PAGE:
Cut five umbrella shapes and 15 raindrop shapes out of felt. Number the umbrella shapes from 1 to 5 and place them on a flannelboard. Let the children take turns identifying the number on each umbrella and placing the corresponding number of raindrops above it.

Puddle Jumping

Place several carpet squares around the room. Have the children pretend that the squares are puddles. Let them practice jumping into and over the puddles.

'Cloudy with a Chance of Meatballs' - Read the book aloud to the children. Ask the children to list what they wish would rain from the sky. Record the children's responses. Have the children draw a picture of their favorite food raining down from the sky. This could be made into a class book.

Flannelboard Raindrops

Cut five umbrella shapes out of felt. Number the umbrella shapes from 1 to 5 and place them on your flannelboard. Let the kids take turns identifying the number on each of the umbrellas and placing the corresponding number of raindrops above it.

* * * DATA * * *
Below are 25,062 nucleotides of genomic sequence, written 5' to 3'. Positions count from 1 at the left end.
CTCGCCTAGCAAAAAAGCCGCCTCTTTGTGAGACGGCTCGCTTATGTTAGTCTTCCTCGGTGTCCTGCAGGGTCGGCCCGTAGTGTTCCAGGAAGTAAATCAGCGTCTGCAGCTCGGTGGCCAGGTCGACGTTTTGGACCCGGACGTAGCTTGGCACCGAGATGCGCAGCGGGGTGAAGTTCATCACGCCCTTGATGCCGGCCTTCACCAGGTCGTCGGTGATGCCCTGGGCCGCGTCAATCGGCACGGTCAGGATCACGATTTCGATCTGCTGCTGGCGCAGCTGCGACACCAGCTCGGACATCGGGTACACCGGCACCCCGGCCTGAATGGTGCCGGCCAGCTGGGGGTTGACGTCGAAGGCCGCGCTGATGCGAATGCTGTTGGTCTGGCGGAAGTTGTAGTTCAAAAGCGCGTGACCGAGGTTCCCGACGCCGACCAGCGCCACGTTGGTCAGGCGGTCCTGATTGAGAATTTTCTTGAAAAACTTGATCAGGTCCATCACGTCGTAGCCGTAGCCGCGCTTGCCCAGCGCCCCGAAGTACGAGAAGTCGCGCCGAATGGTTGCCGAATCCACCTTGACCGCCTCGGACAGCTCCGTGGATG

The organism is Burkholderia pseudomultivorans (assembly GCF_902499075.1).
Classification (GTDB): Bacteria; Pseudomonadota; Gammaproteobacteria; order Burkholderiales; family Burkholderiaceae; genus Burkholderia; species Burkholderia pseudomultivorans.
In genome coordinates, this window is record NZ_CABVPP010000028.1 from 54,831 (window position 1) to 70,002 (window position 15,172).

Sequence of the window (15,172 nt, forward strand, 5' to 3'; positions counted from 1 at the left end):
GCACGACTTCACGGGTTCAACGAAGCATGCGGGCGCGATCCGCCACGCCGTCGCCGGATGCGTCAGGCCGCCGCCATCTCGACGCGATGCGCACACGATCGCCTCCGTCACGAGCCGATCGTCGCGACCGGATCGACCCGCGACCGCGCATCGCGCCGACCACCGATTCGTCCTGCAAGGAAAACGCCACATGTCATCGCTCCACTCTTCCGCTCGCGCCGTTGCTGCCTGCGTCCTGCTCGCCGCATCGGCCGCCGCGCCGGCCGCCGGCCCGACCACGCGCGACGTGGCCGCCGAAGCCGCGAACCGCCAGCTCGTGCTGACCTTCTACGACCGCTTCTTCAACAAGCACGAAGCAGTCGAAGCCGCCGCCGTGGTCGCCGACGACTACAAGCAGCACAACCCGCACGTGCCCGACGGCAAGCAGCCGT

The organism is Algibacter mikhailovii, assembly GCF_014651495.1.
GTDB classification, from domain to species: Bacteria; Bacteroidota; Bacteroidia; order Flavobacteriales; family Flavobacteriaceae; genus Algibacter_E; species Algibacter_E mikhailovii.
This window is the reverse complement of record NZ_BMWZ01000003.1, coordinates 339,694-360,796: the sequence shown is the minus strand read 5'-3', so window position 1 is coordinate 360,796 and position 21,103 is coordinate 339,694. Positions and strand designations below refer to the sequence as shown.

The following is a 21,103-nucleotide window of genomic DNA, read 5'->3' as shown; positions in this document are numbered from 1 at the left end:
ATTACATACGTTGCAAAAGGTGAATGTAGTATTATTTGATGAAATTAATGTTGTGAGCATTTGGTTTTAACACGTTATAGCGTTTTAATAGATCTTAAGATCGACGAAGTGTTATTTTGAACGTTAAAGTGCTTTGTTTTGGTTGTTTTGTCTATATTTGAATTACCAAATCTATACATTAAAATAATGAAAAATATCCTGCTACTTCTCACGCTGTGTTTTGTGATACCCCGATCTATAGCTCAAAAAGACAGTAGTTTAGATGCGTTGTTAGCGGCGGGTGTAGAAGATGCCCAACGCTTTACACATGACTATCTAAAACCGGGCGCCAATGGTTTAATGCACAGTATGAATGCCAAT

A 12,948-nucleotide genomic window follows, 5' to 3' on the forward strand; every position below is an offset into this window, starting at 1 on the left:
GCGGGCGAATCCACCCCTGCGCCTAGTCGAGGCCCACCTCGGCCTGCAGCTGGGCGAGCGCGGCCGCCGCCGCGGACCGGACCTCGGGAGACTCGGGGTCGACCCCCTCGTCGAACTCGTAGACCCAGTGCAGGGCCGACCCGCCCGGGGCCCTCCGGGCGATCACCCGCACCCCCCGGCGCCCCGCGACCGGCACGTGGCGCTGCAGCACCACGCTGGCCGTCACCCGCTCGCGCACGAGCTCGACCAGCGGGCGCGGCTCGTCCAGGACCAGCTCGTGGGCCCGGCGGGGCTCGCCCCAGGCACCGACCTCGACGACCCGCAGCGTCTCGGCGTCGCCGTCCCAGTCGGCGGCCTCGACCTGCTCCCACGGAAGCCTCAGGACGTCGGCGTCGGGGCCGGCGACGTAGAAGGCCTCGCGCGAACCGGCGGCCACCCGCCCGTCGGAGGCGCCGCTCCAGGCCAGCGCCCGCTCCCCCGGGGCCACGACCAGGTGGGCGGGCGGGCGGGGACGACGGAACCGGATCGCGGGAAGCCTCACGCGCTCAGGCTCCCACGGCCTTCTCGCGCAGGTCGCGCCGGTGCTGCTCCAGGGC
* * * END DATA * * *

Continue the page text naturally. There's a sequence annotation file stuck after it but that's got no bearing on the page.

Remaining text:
~Submitted by Andrea

Puddle Jumping

Place several carpet squares around the room. Have the children pretend that the squares are puddles. Let them practice jumping into and over the puddles.

~Submitted by Andrea

Prop Box For A Rainy Day

Fill box with materials for a warm rainy day. You may want to include rain boots, rain hat, umbrella, raincoat. This can be set up for children to do some dramatic play or imaginative games.

~Submitted by Cheryl's Sweethearts ChildCare

Rain in a Bag

Get a zip-lock plastic bag, a straw, a handful of dirt, some grass, and a few spoonfuls of water. Put the dirt and grass into the bag. Add the water. Insert the staw into the corner of the bag, and seal the bag shut. Blow air through the staw and into the bag, until it is full. Carefully pull out the staw and seal, locking the air inside the bag. Tape the bag to a sunny window and wait a few minutes. Then, watch it "rain" inside the bag!! (This is a great visual to help children understand the concept of rain and cycles, and how clouds are formed.)

~Submitted by Cheryl's Sweethearts ChildCare

Falling Raindrops